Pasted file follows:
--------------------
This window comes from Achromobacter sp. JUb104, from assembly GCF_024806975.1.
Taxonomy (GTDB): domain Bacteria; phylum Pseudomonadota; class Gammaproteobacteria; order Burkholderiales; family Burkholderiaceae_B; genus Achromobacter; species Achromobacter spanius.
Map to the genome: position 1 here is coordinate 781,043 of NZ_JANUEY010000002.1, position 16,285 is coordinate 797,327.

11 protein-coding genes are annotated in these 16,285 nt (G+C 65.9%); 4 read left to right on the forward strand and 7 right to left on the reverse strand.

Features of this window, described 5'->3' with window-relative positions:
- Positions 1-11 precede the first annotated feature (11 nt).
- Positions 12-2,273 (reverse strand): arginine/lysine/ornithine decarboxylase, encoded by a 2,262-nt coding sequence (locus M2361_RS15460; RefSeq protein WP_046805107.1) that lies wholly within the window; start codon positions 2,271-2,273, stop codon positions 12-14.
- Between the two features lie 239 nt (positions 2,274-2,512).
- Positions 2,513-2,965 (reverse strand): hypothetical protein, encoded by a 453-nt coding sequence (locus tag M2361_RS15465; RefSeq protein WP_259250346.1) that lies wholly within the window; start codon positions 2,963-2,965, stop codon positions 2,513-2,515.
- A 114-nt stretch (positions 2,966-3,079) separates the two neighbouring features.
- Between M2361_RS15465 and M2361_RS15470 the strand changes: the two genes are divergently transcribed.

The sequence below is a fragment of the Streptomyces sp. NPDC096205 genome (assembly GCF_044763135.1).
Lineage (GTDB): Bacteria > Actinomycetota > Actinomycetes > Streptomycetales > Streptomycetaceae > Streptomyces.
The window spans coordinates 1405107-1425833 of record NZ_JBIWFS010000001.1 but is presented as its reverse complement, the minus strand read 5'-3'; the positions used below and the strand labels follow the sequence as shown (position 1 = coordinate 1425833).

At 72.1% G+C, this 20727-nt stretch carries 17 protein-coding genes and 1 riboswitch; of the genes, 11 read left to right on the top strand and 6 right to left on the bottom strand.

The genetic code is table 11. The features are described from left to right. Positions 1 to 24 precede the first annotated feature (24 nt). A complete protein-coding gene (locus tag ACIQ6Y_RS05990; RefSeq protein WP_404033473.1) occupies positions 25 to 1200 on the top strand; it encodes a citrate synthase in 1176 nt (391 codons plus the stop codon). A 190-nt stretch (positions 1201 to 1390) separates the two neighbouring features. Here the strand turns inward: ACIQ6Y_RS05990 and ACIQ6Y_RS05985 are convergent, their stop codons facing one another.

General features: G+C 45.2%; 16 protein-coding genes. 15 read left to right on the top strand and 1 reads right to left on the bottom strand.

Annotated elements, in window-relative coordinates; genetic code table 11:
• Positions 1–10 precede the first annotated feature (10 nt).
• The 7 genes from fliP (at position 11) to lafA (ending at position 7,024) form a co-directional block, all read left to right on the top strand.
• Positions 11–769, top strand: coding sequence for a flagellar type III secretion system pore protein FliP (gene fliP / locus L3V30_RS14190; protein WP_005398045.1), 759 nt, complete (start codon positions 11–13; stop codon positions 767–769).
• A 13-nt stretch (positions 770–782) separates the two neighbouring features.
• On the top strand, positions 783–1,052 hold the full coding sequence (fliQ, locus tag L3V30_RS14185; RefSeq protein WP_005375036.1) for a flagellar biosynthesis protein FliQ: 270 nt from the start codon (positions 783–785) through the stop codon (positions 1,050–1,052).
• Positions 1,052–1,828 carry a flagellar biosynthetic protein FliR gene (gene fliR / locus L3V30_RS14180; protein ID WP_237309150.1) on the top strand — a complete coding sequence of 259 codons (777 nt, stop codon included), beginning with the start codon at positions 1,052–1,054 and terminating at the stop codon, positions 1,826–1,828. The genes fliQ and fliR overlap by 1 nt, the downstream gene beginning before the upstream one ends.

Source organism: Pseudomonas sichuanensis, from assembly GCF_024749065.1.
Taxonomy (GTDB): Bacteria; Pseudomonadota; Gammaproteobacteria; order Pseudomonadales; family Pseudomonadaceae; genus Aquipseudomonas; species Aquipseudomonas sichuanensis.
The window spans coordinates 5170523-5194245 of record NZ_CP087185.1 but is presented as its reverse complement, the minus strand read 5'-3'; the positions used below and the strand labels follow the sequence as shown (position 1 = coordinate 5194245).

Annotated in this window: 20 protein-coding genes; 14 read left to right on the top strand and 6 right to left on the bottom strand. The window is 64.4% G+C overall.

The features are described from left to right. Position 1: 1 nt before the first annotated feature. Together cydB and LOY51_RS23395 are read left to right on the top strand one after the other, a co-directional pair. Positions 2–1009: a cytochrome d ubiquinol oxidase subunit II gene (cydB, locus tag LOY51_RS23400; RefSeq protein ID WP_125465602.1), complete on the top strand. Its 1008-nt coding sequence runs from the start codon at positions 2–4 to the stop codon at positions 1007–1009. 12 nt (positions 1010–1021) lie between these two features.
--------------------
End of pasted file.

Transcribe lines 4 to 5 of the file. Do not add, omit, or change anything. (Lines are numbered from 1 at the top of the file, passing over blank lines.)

11 protein-coding genes are annotated in these 16,285 nt (G+C 65.9%); 4 read left to right on the forward strand and 7 right to left on the reverse strand.

Features of this window, described 5'->3' with window-relative positions: